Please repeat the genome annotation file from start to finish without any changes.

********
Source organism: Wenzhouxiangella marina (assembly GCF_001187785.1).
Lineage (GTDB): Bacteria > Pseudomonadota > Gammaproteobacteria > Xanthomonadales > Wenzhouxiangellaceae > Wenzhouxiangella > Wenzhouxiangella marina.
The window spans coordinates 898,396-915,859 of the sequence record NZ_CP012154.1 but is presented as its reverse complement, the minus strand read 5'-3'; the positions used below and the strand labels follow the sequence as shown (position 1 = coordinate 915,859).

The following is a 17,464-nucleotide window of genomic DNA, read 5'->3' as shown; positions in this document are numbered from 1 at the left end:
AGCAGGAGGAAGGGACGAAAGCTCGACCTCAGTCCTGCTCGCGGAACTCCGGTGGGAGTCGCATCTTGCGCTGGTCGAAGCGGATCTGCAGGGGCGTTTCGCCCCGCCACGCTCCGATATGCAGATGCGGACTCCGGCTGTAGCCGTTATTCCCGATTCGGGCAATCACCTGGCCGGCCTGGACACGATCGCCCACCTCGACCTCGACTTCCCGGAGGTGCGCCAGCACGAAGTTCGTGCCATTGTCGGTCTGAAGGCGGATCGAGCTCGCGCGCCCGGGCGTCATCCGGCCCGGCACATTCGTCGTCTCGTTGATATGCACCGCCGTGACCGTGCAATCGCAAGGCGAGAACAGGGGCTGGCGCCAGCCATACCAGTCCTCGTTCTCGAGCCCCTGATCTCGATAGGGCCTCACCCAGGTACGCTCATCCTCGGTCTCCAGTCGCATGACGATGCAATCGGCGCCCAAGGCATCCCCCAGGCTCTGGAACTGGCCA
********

Source organism: Wenzhouxiangella marina (assembly GCF_001187785.1).
Lineage (GTDB): Bacteria > Pseudomonadota > Gammaproteobacteria > Xanthomonadales > Wenzhouxiangellaceae > Wenzhouxiangella > Wenzhouxiangella marina.
The window spans coordinates 898,396-915,859 of the sequence record NZ_CP012154.1 but is presented as its reverse complement, the minus strand read 5'-3'; the positions used below and the strand labels follow the sequence as shown (position 1 = coordinate 915,859).

The following is a 17,464-nucleotide window of genomic DNA, read 5'->3' as shown; positions in this document are numbered from 1 at the left end:
AGCAGGAGGAAGGGACGAAAGCTCGACCTCAGTCCTGCTCGCGGAACTCCGGTGGGAGTCGCATCTTGCGCTGGTCGAAGCGGATCTGCAGGGGCGTTTCGCCCCGCCACGCTCCGATATGCAGATGCGGACTCCGGCTGTAGCCGTTATTCCCGATTCGGGCAATCACCTGGCCGGCCTGGACACGATCGCCCACCTCGACCTCGACTTCCCGGAGGTGCGCCAGCACGAAGTTCGTGCCATTGTCGGTCTGAAGGCGGATCGAGCTCGCGCGCCCGGGCGTCATCCGGCCCGGCACATTCGTCGTCTCGTTGATATGCACCGCCGTGACCGTGCAATCGCAAGGCGAGAACAGGGGCTGGCGCCAGCCATACCAGTCCTCGTTCTCGAGCCCCTGATCTCGATAGGGCCTCACCCAGGTACGCTCATCCTCGGTCTCCAGTCGCATGACGATGCAATCGGCGCCCAAGGCATCCCCCAGGCTCTGGAACTGGCCA